What is Marginal Cost Based lending Rate (MCLR)?
Marginal Cost Based lending Rate (MCLR) is the minimum rate of interest below which the bank cannot lend the loan, with an exceptional of certain cases as approved by RBI. MCLR is the internal benchmark or the reference rate based of which bank lends the loan. MCLR describes the method based on which the banks get to know the minimum interest rates at which the loans can be disbursed.
MCLR method for fixing the rate of interest was introduced dated 1st April 2016 by Reserve Bank of India. MCLR has successfully been able to replace the base rate system that was introduced in July 2010. Therefore, all the rupee loans that were sanctioned and the credit limits that were renewed after 1st April will be priced with reference to the MCLR, MCLR being the benchmark for all banks. The lending rates would be then internally decided by the bank based on this benchmark. The credit limit and the loans that have been prevailing before 31st March 2016 will be charged interest based on the Base Rates. Existing clients will have an advantage of opting for MCLR linked loans on terms that can be mutually acceptable by both the customer and the bank.
Enlisted below are various reasons for introduction of MCLR:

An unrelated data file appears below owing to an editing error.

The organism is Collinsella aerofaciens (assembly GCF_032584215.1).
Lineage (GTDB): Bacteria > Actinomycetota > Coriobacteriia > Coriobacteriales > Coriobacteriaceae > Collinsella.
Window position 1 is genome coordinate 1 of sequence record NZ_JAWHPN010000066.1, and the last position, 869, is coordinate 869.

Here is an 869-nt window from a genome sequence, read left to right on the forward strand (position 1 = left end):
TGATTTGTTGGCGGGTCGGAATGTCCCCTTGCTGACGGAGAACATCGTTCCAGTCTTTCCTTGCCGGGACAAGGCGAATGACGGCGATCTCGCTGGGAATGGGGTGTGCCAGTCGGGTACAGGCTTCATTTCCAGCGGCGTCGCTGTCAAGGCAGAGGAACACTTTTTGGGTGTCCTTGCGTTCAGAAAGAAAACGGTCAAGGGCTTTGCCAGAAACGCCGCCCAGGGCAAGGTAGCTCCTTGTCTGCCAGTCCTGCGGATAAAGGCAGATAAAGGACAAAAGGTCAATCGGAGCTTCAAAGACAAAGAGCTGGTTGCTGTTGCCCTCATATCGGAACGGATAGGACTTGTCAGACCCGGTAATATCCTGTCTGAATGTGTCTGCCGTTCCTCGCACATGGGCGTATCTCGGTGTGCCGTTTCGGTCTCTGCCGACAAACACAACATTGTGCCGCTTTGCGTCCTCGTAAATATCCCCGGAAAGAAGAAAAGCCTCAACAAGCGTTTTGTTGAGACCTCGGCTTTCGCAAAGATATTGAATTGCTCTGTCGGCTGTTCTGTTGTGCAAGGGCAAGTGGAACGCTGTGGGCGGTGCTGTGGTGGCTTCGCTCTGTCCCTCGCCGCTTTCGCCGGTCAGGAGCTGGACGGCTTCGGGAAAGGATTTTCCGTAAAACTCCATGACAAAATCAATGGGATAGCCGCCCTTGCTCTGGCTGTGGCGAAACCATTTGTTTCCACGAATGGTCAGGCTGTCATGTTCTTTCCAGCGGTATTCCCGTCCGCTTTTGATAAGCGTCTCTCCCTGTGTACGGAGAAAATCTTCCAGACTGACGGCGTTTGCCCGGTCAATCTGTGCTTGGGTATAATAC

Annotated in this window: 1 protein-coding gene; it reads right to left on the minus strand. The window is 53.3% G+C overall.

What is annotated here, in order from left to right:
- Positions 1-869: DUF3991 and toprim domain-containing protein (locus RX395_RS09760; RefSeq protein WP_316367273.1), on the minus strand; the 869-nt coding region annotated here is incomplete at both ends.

The main reason as to why MCLR was introduced was owing to the fact that the rates based on the marginal cost are more sensitive to the changes in policy rates which is very important for implementing monitory policy. Before the introduction of MCLR every bank would follow their own methodology for calculating the base / minimum rated which would be either based on average, or marginal, or blended cost of the funds. MCRL introduced is likely to bring following enhancements:
• Improvise the transmission of policy rates into rates at which the banks would lend.
• To bring transparency in the methods followed by carious banks to determine the rate of interest on advances.
• To ensure that the bank credit is available at interest rates that is fair to both the borrowers and the banks.
• To make banks more competitive and also enhancing the long run value of banks in order to ensure economic growth.
The MCLR comprises of following:
• Marginal cost of funds: Marginal funds comprise of the marginal cost of the amount borrowed and the return on the net worth, weighed appropriately.
Marginal Cost of Fund = (92% * Marginal Cost of borrowed Amount) + (8% * Return on Net-worth)
The fixed weightage of 8% that is given to return on net worth is prescribed as Tier 1 Capital for the bank. Whereas the marginal cost is referred to average rate that which the deposit of similar maturity was raised in a particular period before the date of review, as weighed by the outstanding balance in the bank records. The rates offered on the deposit of similar maturity on date of review or rates at which funds were raised * Balance outstanding as percentage of total funds which is other than equity as on any day, but not more than 7 calendar days prior to date from which MCLR becomes effective.